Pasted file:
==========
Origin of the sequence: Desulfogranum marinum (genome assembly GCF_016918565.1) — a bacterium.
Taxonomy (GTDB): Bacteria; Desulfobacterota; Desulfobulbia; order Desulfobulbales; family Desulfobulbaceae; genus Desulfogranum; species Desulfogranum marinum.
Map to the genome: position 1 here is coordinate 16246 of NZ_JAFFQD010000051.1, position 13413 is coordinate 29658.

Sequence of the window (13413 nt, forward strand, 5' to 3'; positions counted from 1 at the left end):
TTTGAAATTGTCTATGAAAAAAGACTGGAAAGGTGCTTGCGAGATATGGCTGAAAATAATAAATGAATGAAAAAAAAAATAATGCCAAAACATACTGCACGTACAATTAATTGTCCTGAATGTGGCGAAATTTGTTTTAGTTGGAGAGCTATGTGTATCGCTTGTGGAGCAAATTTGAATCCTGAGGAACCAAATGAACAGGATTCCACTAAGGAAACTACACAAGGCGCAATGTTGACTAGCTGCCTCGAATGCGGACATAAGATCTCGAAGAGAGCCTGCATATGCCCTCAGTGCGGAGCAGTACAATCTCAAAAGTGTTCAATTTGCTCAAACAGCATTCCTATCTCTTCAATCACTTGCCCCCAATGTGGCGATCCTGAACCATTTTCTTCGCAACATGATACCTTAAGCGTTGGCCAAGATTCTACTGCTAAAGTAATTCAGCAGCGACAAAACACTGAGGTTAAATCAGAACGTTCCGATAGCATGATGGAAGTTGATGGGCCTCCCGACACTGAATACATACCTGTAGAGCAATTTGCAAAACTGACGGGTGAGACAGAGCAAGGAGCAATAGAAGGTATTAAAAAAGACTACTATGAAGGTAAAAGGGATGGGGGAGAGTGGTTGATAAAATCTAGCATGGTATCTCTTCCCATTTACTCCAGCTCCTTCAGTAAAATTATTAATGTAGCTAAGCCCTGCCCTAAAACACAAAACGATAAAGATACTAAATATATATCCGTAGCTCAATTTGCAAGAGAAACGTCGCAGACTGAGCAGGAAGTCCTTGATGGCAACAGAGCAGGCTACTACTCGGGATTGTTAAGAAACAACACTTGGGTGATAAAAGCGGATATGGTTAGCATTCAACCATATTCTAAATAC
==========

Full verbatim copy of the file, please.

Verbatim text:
Origin of the sequence: Desulfogranum marinum (genome assembly GCF_016918565.1) — a bacterium.
Taxonomy (GTDB): Bacteria; Desulfobacterota; Desulfobulbia; order Desulfobulbales; family Desulfobulbaceae; genus Desulfogranum; species Desulfogranum marinum.
Map to the genome: position 1 here is coordinate 16246 of NZ_JAFFQD010000051.1, position 13413 is coordinate 29658.

Sequence of the window (13413 nt, forward strand, 5' to 3'; positions counted from 1 at the left end):
TTTGAAATTGTCTATGAAAAAAGACTGGAAAGGTGCTTGCGAGATATGGCTGAAAATAATAAATGAATGAAAAAAAAAATAATGCCAAAACATACTGCACGTACAATTAATTGTCCTGAATGTGGCGAAATTTGTTTTAGTTGGAGAGCTATGTGTATCGCTTGTGGAGCAAATTTGAATCCTGAGGAACCAAATGAACAGGATTCCACTAAGGAAACTACACAAGGCGCAATGTTGACTAGCTGCCTCGAATGCGGACATAAGATCTCGAAGAGAGCCTGCATATGCCCTCAGTGCGGAGCAGTACAATCTCAAAAGTGTTCAATTTGCTCAAACAGCATTCCTATCTCTTCAATCACTTGCCCCCAATGTGGCGATCCTGAACCATTTTCTTCGCAACATGATACCTTAAGCGTTGGCCAAGATTCTACTGCTAAAGTAATTCAGCAGCGACAAAACACTGAGGTTAAATCAGAACGTTCCGATAGCATGATGGAAGTTGATGGGCCTCCCGACACTGAATACATACCTGTAGAGCAATTTGCAAAACTGACGGGTGAGACAGAGCAAGGAGCAATAGAAGGTATTAAAAAAGACTACTATGAAGGTAAAAGGGATGGGGGAGAGTGGTTGATAAAATCTAGCATGGTATCTCTTCCCATTTACTCCAGCTCCTTCAGTAAAATTATTAATGTAGCTAAGCCCTGCCCTAAAACACAAAACGATAAAGATACTAAATATATATCCGTAGCTCAATTTGCAAGAGAAACGTCGCAGACTGAGCAGGAAGTCCTTGATGGCAACAGAGCAGGCTACTACTCGGGATTGTTAAGAAACAACACTTGGGTGATAAAAGCGGATATGGTTAGCATTCAACCATATTCTAAATAC